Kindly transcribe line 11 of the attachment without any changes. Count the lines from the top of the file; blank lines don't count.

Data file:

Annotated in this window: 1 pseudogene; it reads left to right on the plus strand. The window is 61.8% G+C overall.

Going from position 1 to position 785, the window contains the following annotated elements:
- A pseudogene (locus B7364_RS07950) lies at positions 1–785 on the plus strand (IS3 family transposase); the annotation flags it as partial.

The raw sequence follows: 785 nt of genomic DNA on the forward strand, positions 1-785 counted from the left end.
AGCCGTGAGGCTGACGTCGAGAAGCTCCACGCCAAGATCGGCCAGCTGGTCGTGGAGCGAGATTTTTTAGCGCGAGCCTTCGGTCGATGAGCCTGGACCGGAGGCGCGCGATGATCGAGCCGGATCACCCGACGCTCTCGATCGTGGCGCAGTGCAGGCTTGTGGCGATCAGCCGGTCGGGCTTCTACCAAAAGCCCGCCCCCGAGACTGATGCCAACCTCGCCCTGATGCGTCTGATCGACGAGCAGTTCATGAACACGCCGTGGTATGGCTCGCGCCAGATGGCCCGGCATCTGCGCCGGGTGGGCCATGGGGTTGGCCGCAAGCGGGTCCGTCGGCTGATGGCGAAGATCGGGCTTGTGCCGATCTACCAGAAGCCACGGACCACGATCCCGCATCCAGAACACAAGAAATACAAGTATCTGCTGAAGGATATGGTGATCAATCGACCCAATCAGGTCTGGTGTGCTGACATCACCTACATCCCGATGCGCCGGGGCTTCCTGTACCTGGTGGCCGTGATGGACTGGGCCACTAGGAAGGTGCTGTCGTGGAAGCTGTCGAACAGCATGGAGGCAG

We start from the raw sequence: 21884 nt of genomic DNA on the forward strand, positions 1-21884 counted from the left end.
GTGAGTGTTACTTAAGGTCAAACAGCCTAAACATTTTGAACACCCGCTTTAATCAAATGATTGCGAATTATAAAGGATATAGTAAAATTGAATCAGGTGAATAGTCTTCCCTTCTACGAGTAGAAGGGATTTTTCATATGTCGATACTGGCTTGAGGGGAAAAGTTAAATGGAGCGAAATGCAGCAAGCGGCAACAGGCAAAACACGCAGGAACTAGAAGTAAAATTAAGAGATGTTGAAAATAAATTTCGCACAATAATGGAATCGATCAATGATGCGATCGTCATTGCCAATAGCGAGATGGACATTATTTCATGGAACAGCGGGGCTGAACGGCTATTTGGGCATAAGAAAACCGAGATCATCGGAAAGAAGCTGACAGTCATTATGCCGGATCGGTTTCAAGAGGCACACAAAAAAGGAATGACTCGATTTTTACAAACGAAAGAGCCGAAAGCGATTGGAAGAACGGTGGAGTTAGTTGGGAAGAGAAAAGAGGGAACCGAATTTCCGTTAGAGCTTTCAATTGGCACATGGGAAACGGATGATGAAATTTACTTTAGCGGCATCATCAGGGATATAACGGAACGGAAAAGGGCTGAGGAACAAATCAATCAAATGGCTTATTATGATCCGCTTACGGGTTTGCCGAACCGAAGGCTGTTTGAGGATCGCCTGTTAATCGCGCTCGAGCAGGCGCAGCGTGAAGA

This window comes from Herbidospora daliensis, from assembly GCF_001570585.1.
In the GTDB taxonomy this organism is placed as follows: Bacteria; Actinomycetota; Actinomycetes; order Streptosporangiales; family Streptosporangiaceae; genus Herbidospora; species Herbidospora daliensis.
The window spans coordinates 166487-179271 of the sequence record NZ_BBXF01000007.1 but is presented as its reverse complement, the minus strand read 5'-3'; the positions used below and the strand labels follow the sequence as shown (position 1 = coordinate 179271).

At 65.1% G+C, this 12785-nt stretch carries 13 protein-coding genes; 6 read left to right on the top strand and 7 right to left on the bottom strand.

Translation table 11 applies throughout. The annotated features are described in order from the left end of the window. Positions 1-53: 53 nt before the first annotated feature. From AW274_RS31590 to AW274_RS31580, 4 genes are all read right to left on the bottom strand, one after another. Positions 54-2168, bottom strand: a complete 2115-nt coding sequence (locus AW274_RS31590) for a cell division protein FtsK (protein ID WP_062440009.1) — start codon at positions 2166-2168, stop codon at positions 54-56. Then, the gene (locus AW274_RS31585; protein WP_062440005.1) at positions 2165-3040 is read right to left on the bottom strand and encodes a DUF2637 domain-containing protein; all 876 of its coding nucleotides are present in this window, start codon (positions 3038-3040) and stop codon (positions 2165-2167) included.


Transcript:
At 65.1% G+C, this 12785-nt stretch carries 13 protein-coding genes; 6 read left to right on the top strand and 7 right to left on the bottom strand.